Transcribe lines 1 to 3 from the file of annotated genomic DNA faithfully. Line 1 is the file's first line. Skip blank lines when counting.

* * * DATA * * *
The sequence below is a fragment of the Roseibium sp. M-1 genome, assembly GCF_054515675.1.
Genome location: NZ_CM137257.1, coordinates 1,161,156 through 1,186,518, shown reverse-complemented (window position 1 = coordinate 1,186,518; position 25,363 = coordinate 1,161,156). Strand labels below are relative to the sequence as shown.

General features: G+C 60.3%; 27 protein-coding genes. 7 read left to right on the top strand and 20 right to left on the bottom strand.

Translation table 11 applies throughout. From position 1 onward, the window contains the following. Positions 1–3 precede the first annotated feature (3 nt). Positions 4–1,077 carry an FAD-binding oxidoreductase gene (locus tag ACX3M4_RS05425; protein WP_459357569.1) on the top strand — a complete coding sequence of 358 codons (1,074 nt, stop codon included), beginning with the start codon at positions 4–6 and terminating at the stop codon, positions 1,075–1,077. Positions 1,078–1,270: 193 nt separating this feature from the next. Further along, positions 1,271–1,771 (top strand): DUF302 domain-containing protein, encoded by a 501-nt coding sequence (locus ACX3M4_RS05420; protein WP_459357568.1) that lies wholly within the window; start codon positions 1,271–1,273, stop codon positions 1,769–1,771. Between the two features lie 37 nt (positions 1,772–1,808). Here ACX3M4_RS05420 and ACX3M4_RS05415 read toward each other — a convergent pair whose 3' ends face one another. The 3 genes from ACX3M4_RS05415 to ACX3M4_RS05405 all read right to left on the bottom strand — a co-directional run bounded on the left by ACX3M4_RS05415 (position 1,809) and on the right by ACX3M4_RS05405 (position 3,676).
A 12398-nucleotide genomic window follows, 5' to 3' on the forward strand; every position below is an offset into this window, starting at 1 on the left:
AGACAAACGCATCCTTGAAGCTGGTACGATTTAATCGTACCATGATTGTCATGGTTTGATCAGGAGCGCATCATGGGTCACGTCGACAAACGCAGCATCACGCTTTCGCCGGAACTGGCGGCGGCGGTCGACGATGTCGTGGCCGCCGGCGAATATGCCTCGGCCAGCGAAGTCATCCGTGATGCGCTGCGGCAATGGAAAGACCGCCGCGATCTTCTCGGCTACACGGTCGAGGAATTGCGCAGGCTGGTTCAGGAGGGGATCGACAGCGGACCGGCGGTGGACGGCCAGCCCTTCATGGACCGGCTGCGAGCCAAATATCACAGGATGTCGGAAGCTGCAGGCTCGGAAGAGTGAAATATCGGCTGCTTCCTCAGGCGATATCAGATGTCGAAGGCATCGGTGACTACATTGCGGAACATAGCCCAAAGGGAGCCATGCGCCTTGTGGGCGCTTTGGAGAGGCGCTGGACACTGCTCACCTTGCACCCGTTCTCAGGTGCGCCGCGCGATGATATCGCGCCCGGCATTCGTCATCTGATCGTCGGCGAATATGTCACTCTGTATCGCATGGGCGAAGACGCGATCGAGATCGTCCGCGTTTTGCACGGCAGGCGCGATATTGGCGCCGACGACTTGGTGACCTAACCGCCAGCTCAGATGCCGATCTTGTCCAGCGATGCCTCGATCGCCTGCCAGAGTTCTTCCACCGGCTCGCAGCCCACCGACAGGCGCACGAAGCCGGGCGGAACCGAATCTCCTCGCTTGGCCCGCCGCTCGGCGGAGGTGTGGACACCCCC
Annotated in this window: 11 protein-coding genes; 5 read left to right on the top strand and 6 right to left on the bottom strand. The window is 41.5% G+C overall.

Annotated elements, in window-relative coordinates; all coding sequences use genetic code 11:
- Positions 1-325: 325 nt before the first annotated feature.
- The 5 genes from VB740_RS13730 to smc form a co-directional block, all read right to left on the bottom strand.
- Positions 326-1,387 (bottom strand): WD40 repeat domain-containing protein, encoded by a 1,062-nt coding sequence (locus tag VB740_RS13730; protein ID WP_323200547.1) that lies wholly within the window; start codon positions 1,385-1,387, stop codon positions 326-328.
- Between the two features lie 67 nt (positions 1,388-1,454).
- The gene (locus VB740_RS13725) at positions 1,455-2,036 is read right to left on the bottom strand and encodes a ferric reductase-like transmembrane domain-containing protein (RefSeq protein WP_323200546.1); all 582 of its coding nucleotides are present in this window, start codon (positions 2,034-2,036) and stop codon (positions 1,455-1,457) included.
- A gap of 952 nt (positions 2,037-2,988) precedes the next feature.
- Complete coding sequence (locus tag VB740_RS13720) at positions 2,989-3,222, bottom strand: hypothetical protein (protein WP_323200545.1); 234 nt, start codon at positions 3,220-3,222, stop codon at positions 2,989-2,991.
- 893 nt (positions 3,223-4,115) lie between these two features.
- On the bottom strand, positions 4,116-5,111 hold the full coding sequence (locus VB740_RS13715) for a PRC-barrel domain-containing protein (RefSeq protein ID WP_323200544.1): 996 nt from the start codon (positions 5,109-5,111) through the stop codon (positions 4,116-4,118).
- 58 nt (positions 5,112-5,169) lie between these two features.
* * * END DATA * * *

The sequence below is a fragment of the Roseibium sp. M-1 genome, assembly GCF_054515675.1.
Genome location: NZ_CM137257.1, coordinates 1,161,156 through 1,186,518, shown reverse-complemented (window position 1 = coordinate 1,186,518; position 25,363 = coordinate 1,161,156). Strand labels below are relative to the sequence as shown.

General features: G+C 60.3%; 27 protein-coding genes. 7 read left to right on the top strand and 20 right to left on the bottom strand.